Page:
Annie Feidt, APRN - Anchorage
afeidt (at) alaskapublic (dot) org | 907.550.8443 | About Annie
Alyeska Ski Resort in Girdwood says the tram will be running Saturday afternoon for the first time in six weeks. One of the tram cars was severely damaged New Years Eve, when a wind gust blew it into the tram tower. The tram car was impaled in the incident, and the five people aboard, including the tram operator had to be evacuated on ropes by ski patrol. One guest suffered a minor head injury.
Kikkan Randall won the world cup skate sprint near Sochi, Russia today, on the same course that will serve as the Olympic venue next year. The Alaska Pacific University skier won all three heats.
Refrigerators, foam buoys and even ketchup bottles are piling up on Alaska’s beaches. It’s debris from the devastating Japanese tsunami in the spring of 2011. One of the hardest hit beaches is on Montague Island at the entrance to Prince William Sound. APRN’s Annie Feidt visited the beach with a marine debris expert and has this story.
A new report shows Alaska would see a big economic boost if the state decides to accept federal dollars to expand the Medicaid program. But Governor Parnell has expressed serious reservations about the expansion.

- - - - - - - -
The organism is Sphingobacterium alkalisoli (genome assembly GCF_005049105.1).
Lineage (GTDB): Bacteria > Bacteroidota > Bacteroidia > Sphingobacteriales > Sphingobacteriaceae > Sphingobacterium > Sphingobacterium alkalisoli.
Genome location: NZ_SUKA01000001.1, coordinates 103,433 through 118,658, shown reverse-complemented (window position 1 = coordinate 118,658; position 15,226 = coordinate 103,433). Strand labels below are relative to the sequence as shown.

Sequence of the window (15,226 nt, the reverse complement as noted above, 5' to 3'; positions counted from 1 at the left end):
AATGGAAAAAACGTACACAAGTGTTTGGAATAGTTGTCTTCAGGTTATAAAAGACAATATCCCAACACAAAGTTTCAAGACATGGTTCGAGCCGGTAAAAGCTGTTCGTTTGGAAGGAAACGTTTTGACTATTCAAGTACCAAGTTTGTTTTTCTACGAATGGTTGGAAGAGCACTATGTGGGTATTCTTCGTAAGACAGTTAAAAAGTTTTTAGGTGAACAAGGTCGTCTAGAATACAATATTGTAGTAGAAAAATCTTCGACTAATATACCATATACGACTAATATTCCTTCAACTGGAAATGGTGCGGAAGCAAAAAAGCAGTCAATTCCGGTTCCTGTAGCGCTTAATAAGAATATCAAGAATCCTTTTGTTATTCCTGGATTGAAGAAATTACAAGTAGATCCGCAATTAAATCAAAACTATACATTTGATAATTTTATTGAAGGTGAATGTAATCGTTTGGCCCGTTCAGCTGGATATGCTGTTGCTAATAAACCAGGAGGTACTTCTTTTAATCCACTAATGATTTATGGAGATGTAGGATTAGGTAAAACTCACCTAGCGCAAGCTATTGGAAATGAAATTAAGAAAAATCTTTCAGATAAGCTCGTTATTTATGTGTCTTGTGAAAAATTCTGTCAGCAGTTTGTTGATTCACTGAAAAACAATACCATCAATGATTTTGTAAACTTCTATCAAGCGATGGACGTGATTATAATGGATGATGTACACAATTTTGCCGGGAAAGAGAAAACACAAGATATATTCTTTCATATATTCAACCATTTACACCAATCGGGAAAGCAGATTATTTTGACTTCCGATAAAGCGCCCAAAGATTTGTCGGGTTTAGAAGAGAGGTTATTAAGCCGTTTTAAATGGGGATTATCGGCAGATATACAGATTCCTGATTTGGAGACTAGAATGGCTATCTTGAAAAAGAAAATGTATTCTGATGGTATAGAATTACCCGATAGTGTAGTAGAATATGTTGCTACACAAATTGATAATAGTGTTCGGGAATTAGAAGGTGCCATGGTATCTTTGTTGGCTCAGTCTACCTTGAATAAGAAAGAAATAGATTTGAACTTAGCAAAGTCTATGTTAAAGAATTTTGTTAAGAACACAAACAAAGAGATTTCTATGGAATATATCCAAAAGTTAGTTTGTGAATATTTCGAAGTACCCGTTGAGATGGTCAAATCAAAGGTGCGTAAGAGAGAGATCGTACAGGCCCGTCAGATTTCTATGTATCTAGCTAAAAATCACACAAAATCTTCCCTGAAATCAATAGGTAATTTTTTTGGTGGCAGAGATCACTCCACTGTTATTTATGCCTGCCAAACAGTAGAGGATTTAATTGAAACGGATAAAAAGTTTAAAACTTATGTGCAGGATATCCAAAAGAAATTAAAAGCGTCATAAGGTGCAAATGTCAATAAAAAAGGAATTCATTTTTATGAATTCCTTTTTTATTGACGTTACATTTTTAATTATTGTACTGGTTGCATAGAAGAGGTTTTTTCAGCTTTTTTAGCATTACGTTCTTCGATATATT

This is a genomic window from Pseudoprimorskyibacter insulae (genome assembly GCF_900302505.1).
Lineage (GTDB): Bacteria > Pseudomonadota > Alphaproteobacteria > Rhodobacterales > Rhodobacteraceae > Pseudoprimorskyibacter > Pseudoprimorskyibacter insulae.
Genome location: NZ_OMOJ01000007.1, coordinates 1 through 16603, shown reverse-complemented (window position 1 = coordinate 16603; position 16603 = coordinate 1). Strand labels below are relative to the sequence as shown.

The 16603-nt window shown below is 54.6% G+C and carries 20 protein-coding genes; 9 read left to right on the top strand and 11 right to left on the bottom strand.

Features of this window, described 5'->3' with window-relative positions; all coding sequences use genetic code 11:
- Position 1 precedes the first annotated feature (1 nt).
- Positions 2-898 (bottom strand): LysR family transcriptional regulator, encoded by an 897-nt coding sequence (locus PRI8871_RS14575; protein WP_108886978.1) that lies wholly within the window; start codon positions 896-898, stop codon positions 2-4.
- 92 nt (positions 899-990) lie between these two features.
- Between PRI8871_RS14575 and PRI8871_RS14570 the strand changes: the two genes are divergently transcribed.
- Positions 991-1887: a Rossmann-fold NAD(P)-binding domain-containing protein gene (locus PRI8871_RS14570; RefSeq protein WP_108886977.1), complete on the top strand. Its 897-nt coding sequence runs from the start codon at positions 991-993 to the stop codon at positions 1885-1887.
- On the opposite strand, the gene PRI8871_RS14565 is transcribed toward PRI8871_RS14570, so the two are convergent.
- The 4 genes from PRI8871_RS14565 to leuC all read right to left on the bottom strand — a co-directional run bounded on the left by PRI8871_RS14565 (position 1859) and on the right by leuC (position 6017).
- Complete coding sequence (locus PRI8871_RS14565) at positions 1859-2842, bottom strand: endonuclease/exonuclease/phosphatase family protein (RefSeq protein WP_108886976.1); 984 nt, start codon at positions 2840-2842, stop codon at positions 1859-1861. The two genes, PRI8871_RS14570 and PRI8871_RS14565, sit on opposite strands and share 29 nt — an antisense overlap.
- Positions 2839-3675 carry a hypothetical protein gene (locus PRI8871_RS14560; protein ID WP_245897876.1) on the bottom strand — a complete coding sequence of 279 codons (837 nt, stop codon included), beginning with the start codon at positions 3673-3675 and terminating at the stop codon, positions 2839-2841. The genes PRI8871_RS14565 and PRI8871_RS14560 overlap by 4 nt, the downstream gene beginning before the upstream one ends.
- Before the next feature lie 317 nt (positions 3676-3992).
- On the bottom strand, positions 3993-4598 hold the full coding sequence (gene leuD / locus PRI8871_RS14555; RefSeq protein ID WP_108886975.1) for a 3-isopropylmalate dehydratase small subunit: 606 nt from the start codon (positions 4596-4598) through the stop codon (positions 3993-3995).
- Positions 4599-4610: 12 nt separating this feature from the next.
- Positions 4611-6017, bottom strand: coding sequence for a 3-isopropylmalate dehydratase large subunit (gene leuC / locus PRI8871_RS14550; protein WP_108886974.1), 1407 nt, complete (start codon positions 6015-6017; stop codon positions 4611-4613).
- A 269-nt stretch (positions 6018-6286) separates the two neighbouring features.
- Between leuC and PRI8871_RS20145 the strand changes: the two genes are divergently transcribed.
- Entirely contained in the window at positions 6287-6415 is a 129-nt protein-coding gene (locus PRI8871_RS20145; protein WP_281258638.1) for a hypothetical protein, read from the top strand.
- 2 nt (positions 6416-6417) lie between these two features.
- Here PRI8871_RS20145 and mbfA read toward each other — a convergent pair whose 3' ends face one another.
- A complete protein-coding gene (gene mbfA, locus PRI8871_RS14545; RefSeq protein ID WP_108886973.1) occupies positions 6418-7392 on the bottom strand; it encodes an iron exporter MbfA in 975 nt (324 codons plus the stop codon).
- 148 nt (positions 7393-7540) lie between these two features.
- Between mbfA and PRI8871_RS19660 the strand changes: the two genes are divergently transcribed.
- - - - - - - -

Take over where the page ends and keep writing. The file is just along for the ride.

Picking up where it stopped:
Governor Sean Parnell has appointed Judge Joel Bolger to the Alaska Supreme Court. He currently serves on the Alaska Court of appeals. He will replace Justice Walter “Bud” Carpeneti, who announced his retirement last year.
Tsunami debris from Japan is fouling shorelines all along the west coast of the United States. It’s also providing a unique research opportunity for scientists studying invasive species. At the Marine Science Symposium in Anchorage this week, Oregon State University associate professor Jessica Miller gave an update on her research work on the two massive docks that washed up in Oregon and Washington last year.
A group of health reform advocates went through heroic efforts to meet the deadline for applying for an innovative program under the Affordable Care Act. They were hoping to start what’s called a health cooperative in Alaska- an organization that would offer an alternative to buying insurance from the major carriers. But a day after the application was submitted, the fiscal cliff deal in Washington erased all new funding for the program.
Even though the legislative session doesn’t start until tomorrow, lots of behind the scenes work is underway at the state capitol. APRN’s Annie Feidt wandered the halls today looking for activity and has this story.
The Tram at Alyeska Ski resort won’t be running again for at least another month. One of the tram cars was damaged in an accident on New Year’s Eve when a wind gust blew it into the tram tower. One guest suffered a minor injury in the incident.
Shell’s Kulluk drill rig has successfully been anchored in Kiliuda Bay, on the east side of Kodiak Island. It took the Kulluk about 12 hours to be towed 45 miles to the bay. It was re-floated a little after 10 p.m. last night.